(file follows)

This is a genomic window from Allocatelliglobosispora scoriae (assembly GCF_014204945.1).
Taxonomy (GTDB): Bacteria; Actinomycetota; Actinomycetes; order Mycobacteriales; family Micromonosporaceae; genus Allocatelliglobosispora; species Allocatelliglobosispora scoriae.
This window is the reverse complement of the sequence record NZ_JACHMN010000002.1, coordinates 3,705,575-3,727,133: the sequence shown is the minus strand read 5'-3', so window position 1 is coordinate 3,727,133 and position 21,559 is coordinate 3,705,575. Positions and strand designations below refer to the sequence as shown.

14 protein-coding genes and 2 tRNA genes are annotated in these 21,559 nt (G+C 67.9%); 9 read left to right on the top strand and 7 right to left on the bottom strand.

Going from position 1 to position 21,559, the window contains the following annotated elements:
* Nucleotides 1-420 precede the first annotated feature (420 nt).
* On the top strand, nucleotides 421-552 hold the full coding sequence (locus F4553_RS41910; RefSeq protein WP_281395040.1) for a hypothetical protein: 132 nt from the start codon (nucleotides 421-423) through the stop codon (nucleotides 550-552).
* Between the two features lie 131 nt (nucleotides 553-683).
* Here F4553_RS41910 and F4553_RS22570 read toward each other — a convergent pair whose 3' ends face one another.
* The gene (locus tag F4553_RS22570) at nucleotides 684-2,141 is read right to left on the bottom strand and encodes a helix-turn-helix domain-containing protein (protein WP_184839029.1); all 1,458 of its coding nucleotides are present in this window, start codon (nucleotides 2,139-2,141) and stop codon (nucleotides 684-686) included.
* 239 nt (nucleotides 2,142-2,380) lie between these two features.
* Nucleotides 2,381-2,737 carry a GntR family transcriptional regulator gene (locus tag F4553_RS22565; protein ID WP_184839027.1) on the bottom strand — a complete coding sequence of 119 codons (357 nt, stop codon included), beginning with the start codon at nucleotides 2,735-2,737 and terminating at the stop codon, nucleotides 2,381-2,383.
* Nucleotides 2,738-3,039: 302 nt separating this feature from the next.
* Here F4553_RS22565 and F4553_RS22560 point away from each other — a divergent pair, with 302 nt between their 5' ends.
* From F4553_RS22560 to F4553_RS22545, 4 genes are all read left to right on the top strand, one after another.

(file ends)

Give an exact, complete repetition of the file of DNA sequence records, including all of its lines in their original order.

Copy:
This is a genomic window from Allocatelliglobosispora scoriae (assembly GCF_014204945.1).
Taxonomy (GTDB): Bacteria; Actinomycetota; Actinomycetes; order Mycobacteriales; family Micromonosporaceae; genus Allocatelliglobosispora; species Allocatelliglobosispora scoriae.
This window is the reverse complement of the sequence record NZ_JACHMN010000002.1, coordinates 3,705,575-3,727,133: the sequence shown is the minus strand read 5'-3', so window position 1 is coordinate 3,727,133 and position 21,559 is coordinate 3,705,575. Positions and strand designations below refer to the sequence as shown.

14 protein-coding genes and 2 tRNA genes are annotated in these 21,559 nt (G+C 67.9%); 9 read left to right on the top strand and 7 right to left on the bottom strand.

Going from position 1 to position 21,559, the window contains the following annotated elements:
* Nucleotides 1-420 precede the first annotated feature (420 nt).
* On the top strand, nucleotides 421-552 hold the full coding sequence (locus F4553_RS41910; RefSeq protein WP_281395040.1) for a hypothetical protein: 132 nt from the start codon (nucleotides 421-423) through the stop codon (nucleotides 550-552).
* Between the two features lie 131 nt (nucleotides 553-683).
* Here F4553_RS41910 and F4553_RS22570 read toward each other — a convergent pair whose 3' ends face one another.
* The gene (locus tag F4553_RS22570) at nucleotides 684-2,141 is read right to left on the bottom strand and encodes a helix-turn-helix domain-containing protein (protein WP_184839029.1); all 1,458 of its coding nucleotides are present in this window, start codon (nucleotides 2,139-2,141) and stop codon (nucleotides 684-686) included.
* 239 nt (nucleotides 2,142-2,380) lie between these two features.
* Nucleotides 2,381-2,737 carry a GntR family transcriptional regulator gene (locus tag F4553_RS22565; protein ID WP_184839027.1) on the bottom strand — a complete coding sequence of 119 codons (357 nt, stop codon included), beginning with the start codon at nucleotides 2,735-2,737 and terminating at the stop codon, nucleotides 2,381-2,383.
* Nucleotides 2,738-3,039: 302 nt separating this feature from the next.
* Here F4553_RS22565 and F4553_RS22560 point away from each other — a divergent pair, with 302 nt between their 5' ends.
* From F4553_RS22560 to F4553_RS22545, 4 genes are all read left to right on the top strand, one after another.